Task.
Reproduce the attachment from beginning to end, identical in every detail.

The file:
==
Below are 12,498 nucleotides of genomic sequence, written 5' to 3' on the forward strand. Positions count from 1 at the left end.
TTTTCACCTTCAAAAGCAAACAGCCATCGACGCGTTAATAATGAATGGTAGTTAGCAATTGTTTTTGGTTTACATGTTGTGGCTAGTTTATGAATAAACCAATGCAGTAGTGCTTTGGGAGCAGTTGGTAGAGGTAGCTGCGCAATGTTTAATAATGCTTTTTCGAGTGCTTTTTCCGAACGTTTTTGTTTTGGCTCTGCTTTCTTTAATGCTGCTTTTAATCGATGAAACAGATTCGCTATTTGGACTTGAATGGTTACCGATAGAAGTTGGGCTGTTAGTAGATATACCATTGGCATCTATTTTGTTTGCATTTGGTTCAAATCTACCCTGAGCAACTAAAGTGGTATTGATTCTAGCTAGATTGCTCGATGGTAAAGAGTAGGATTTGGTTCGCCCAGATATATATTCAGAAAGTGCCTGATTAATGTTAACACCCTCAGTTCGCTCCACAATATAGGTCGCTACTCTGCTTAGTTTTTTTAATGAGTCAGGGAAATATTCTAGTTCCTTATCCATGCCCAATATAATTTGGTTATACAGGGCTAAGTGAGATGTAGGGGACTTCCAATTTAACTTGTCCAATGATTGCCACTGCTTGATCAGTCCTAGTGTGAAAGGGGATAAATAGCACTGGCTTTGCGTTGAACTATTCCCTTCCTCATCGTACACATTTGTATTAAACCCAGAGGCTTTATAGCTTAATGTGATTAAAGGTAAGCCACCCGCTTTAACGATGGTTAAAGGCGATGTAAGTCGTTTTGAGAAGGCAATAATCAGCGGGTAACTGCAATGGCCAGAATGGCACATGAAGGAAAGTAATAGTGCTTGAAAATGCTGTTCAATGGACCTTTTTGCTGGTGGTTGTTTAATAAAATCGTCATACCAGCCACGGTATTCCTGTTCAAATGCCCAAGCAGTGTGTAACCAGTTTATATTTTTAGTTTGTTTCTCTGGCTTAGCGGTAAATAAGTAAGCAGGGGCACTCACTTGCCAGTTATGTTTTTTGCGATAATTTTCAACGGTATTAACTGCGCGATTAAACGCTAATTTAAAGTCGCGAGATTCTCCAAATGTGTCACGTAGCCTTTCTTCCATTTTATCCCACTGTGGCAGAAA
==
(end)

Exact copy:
Below are 12,498 nucleotides of genomic sequence, written 5' to 3' on the forward strand. Positions count from 1 at the left end.
TTTTCACCTTCAAAAGCAAACAGCCATCGACGCGTTAATAATGAATGGTAGTTAGCAATTGTTTTTGGTTTACATGTTGTGGCTAGTTTATGAATAAACCAATGCAGTAGTGCTTTGGGAGCAGTTGGTAGAGGTAGCTGCGCAATGTTTAATAATGCTTTTTCGAGTGCTTTTTCCGAACGTTTTTGTTTTGGCTCTGCTTTCTTTAATGCTGCTTTTAATCGATGAAACAGATTCGCTATTTGGACTTGAATGGTTACCGATAGAAGTTGGGCTGTTAGTAGATATACCATTGGCATCTATTTTGTTTGCATTTGGTTCAAATCTACCCTGAGCAACTAAAGTGGTATTGATTCTAGCTAGATTGCTCGATGGTAAAGAGTAGGATTTGGTTCGCCCAGATATATATTCAGAAAGTGCCTGATTAATGTTAACACCCTCAGTTCGCTCCACAATATAGGTCGCTACTCTGCTTAGTTTTTTTAATGAGTCAGGGAAATATTCTAGTTCCTTATCCATGCCCAATATAATTTGGTTATACAGGGCTAAGTGAGATGTAGGGGACTTCCAATTTAACTTGTCCAATGATTGCCACTGCTTGATCAGTCCTAGTGTGAAAGGGGATAAATAGCACTGGCTTTGCGTTGAACTATTCCCTTCCTCATCGTACACATTTGTATTAAACCCAGAGGCTTTATAGCTTAATGTGATTAAAGGTAAGCCACCCGCTTTAACGATGGTTAAAGGCGATGTAAGTCGTTTTGAGAAGGCAATAATCAGCGGGTAACTGCAATGGCCAGAATGGCACATGAAGGAAAGTAATAGTGCTTGAAAATGCTGTTCAATGGACCTTTTTGCTGGTGGTTGTTTAATAAAATCGTCATACCAGCCACGGTATTCCTGTTCAAATGCCCAAGCAGTGTGTAACCAGTTTATATTTTTAGTTTGTTTCTCTGGCTTAGCGGTAAATAAGTAAGCAGGGGCACTCACTTGCCAGTTATGTTTTTTGCGATAATTTTCAACGGTATTAACTGCGCGATTAAACGCTAATTTAAAGTCGCGAGATTCTCCAAATGTGTCACGTAGCCTTTCTTCCATTTTATCCCACTGTGGCAGAAA